S&P Global: Vietnam's manufacturing industry shows signs of stabilisation
Vietnam's manufacturing industry remained in contraction territory in July but showed some signs of stabilisation as softer declines were seen in output, new orders and employment while business confidence picked up, according to S&P Global.
The S&P Global Vietnam Manufacturing Purchasing Managers' Index (PMI), released on August 1, posted 48.7 in July, up from 46.2 in June. The fact that the PMI is still below the benchmark of 50 points reflects that although Vietnam's manufacturing industry has recovered slightly, operating conditions are still deteriorating.
Business confidence picked up to a four-month high in July, but remained relatively muted. Firms hope that an eventual recovery in customer demand will feed through to renewed production growth, but remain concerned by the current challenges in securing new business.
Andrew Harker, Economics Director at S&P Global Market Intelligence, said the Vietnamese manufacturing sector remained under pressure in July with firms again struggling to secure new business and scaling back output accordingly.
Despite the latest drop in production, firms were still left with unsold stock. Meanwhile, prices continue to fall and supplier delivery time is shortened as production capacity in the industry is not fully utilised.
"On a more positive note, there were signs that demand may be stabilising as new orders fell at the softest pace in five months. Firms will be hoping that this may feed through to renewed growth of orders in the months ahead,” he said.
According to S&P Global, the trend in the headline index was matched by a number of the survey's sub-indices in July, with rates of contraction in output, new orders and employment either the weakest or joint-weakest in the respective sequences of reduction which stretch back to March in all cases. In particular, new orders decreased marginally in July amid some signs of stabilising demand.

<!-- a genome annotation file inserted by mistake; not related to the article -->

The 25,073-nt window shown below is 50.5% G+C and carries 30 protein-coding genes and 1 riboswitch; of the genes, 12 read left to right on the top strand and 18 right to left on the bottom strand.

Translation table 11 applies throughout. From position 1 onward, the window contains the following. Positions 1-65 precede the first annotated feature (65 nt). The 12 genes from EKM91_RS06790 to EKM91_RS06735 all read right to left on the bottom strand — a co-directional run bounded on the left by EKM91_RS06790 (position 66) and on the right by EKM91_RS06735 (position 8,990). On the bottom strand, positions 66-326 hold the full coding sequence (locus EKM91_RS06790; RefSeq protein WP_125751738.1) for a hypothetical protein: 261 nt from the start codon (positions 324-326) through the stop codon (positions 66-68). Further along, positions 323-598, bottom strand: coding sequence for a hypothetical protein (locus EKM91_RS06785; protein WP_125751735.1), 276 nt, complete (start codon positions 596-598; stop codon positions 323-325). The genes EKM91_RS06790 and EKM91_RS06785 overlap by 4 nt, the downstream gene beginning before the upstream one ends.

However, manufacturers signaled that demand remained subdued overall, particularly in export markets. Some companies said the number of new orders from European customers decreased.
With new orders still declining, firms scaled back production again in July, although the problem of power shortages that occurred in June no longer contributed to the pace of contraction since the previous survey period.
Lower new orders meant that backlogs of work continued to fall in July, with the rate of depletion accelerating from that seen in June. Meanwhile, there were signs that the demand weakness across the sector contributed to an unwanted build-up of inventory holdings.
Stocks of finished goods rose for the first time in three months amid difficulties selling products, while stocks of inputs accumulated for the first time in the year-to-date as production was scaled back.
A lack of demand for inputs was the key factor behind a reduction in suppliers' delivery time, while there were continued reports of reduced shipping disruption helping to speed up deliveries.